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  • Writer's pictureTeam Pinto

Warm Up Your Waterloo Region Home - and Boost Its Value - with Radiant Floor Heating

Consider this scenario: it's a freezing winter morning - and we have plenty of those here in Ontario - and your bare feet are warmed by the floor beneath you as you enter your kitchen to make yourself a cup of coffee. Doesn't it sound nice?

Heated floors are a terrific alternative to standard heating systems, and they can keep your home, as well as your toes, toasty throughout the winter. They are, as we mentioned in this previous piece, also high on many homebuyer's want lists, and will indeed add both real and perceived value to your home.

What is Heated Flooring?

Heated floors, often called radiant heating, are a form of heating system that is installed beneath the home's flooring. Instead of hot air rising through forced-air systems, radiant heating distributes warmth uniformly from below via heat radiation, ensuring that the temperature of the room is consistent from top to bottom.

Although they are just now becoming popular - or so it seems - the concept dates back a LONG way. The origins of the concept of heated flooring are first noted in Korea as far back as 5,000 BC. There is evidence to suggest that they had baked or heated floors, which would later become known as ‘ondol’, meaning ‘warm stone’.

By 3,000 BC, they were using a fire hearth, both for heating and as an early form of oven. It is thought that the Koreans were using double hearths for these separate functions by 900 BC.

In around 500 BC, the Greeks and Romans adopted the idea of underfloor heating, and they were both using hypocausts, a system that involved the floor being raised up on pillars while hot air passed through the space beneath. The technology has come quite a long way since then of course, but the idea is nothing new.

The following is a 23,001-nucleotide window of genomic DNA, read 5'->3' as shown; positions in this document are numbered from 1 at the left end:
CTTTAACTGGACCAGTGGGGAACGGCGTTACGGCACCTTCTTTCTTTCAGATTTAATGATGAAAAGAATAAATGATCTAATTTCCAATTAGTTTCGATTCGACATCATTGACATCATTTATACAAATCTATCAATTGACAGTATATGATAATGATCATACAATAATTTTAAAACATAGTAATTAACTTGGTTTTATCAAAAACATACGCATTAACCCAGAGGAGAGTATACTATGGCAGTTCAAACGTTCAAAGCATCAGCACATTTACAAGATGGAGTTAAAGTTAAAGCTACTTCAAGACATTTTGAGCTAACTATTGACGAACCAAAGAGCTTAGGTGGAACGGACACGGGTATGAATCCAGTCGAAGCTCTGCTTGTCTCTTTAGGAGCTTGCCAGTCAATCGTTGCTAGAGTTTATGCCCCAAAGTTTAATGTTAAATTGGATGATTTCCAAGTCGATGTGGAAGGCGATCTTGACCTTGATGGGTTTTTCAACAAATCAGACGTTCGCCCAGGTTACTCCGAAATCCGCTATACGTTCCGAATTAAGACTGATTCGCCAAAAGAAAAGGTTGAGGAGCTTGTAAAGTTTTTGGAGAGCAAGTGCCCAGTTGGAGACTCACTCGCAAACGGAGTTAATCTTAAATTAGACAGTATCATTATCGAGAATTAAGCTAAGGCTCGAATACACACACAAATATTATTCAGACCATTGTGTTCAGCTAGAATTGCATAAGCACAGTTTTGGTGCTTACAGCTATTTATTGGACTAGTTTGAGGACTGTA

Although initially costly to install, this efficient kind of heating is an alternative to standard heating techniques and may prove to be cost-effective in the long term for your household. And those warm floors in winter really are nice...

Radiant Floor Heating Options Explained

Hydronic and electric radiant floor heating systems are the two commonly utilized types of radiant floor heating systems.

Hydronic radiant floor heating: This type of radiant floor heating uses a boiler to generate hot water, which is then circulated through tubes throughout the floors. These pipes run the length of the floor, radiating heat through materials such as tiles, concrete, and wood.

Hydronic heating is more efficient than traditional heating and is ideally suited to heating bigger spaces, making it more common for whole-house installations rather than room-by-room installations. Because hydronic systems require additional components such as a boiler and a pump, the initial installation cost might be high. However, as compared to traditional heating systems, you can save up to 30% on operational expenditures.

Electric radiant floor heating: Electric cables run beneath the flooring to power this type of radiant heating system. Warming a home using electric radiant heating can become pricey due to the amount of electricity used. As a result, rather than heating the entire house, this approach is most commonly used to heat individual rooms, such as a bathroom or bedroom. Electric installations heat floors in 30-60 minutes and can be programmed to heat your floors at specified times in the morning – or anytime you need it.

Installation and Usage Costs

When it comes to cost, hydronic solutions are a better long-term investment than electric systems because their operational expenses are lower. This is due to the fact that water carries and stores heat more effectively, resulting in a shorter operational time.

For professional installation, hydronic heating systems cost between $6 and $20 per square foot, averaging $13 per square foot, whereas electric heating costs between $8 and $15 per square foot, averaging $11 per square foot.